Again I have the privilege to address the community of Sunshine Christian School as its principal. This is not something I take for granted. It was again an honour to serve the community in this capacity. I thank the staff, parents, council and students for their continued support. A successful school is built on the strong relationship between students, parents and staff. We are indeed blessed by the richness of the relationships in our community.
The school has experienced yet another successful year. Camps to Weekaway and Canberra were wonderful. Music has been learnt and our walls have groaned from wonderful art. We have run and jumped our way through PE. We have read book after book. We have done sum after sum. We have all experienced success and explored our God given gifts. While I often joking tell off students and teachers for having fun while learning, it has personally brought me great joy to see all of our students develop.
Tonight is a joyous occasion but also one that brings a small measure of sadness. In addition to farewelling out Grade 6 class, we say goodbye to other families as they moving out of the region. To the families leaving us this year, we wish you God’s richest blessings as you settle into new homes and schools. Thank you for blessing us with your support and for joining with us to educate your children.
To the graduating class of 2014, I would like to share a few words of wisdom.
There once lived a great philosopher. He is indeed a very wise man. A man of many friends and a man of great joy. He is a deep thinker indeed. A man who enjoys the sweetness of life. His name…is Winnie the Pooh.
As I child I greatly enjoyed the stories of Winnie the Pooh and his friends Piglet, Eeyore and Rabbit. I am not ashamed that I still enjoy these wonderful stories and as I reread some of Pooh’s adventures this week something he said struck me deeply.
As we say goodbye this evening, Pooh Bear says “How lucky we are to have something that makes saying goodbye so hard.”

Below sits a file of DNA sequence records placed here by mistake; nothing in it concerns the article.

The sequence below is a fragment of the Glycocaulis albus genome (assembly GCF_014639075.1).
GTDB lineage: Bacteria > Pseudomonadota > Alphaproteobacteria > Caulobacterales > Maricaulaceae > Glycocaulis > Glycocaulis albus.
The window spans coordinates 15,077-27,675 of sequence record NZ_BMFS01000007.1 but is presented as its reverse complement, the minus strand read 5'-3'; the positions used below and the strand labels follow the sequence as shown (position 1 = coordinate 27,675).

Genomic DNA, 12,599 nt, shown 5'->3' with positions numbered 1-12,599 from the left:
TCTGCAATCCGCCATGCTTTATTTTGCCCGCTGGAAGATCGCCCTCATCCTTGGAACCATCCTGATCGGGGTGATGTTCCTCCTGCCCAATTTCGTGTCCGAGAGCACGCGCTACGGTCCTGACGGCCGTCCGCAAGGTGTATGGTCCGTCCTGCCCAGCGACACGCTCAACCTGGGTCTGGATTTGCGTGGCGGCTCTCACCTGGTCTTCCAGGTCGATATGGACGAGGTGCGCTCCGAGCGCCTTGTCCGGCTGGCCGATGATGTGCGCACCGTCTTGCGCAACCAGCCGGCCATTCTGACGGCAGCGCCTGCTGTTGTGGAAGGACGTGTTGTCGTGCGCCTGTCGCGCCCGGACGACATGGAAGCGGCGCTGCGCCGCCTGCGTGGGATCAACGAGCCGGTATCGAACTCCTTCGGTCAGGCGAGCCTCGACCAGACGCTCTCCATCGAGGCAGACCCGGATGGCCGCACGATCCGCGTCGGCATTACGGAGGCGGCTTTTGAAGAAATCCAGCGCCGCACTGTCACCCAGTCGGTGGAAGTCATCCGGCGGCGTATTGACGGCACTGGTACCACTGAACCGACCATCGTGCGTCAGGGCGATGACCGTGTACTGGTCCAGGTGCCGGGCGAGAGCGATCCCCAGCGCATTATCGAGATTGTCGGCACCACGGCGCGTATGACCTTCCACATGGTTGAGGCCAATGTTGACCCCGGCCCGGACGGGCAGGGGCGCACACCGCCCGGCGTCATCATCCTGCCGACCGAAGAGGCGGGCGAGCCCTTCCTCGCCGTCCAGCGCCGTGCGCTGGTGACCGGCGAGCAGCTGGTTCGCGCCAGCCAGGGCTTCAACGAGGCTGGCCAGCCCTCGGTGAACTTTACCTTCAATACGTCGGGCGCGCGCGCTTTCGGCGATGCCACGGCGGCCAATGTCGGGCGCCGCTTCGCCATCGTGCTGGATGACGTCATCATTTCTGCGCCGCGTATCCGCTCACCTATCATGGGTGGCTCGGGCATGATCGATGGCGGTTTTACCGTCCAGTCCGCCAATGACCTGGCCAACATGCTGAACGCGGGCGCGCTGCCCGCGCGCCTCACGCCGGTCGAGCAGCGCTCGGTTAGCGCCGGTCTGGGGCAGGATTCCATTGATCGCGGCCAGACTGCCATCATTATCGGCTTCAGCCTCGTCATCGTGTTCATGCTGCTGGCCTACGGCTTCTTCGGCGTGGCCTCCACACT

We are indeed blessed to have shared in this learning journey together as a school community as you have grown from little Preps to young adults.
The readings we heard earlier contain a clear message for you. It is a call for us all to be bearers of Good News to the world. For us to be people who will bring the love of Christ to life in our words and deeds.
My favourite saying of Pooh is this:
“You can’t stay in your corner of the Forest waiting for others to come to you. You have to go to them sometimes.”
In front of you Grade 6 is a period of great change. This is not something that should be feared but one that should be celebrated. You have the opportunity to experience new things, meet new people and discover new talents.
In the spirit of the great philosopher, Winnie the Pooh, don’t stay in your own corner of the forest and wait for people and experiences come to you.
Have great courage. There is a large world out there that needs people who care deeply about others. Who are willing to leave their forest to share the good news of God’s love for us.
May the creator God, who was with in the beginning, has walked with you at school, and now goes with you to High School, remind you frequently of his grace, mercy and deep love.
What follows is a rough account of a presentation I gave at a regional gathering of Lutherans recently. I suspect you will find errors in the text – please forgive them! I have been asked to make this available rather quickly and thus I beg your forgiveness in this area.
I have thrown out some challenging questions towards the end. Please engage with the questions I ask. I have no easy answers and I do not hold my life up as an example of what we should be doing. Send reactions and feedback my way.
I recommend Dr Jenning’s piece (http://goo.gl/wdErGq) for further reading on issues of finances and Lutheran schooling in Australia.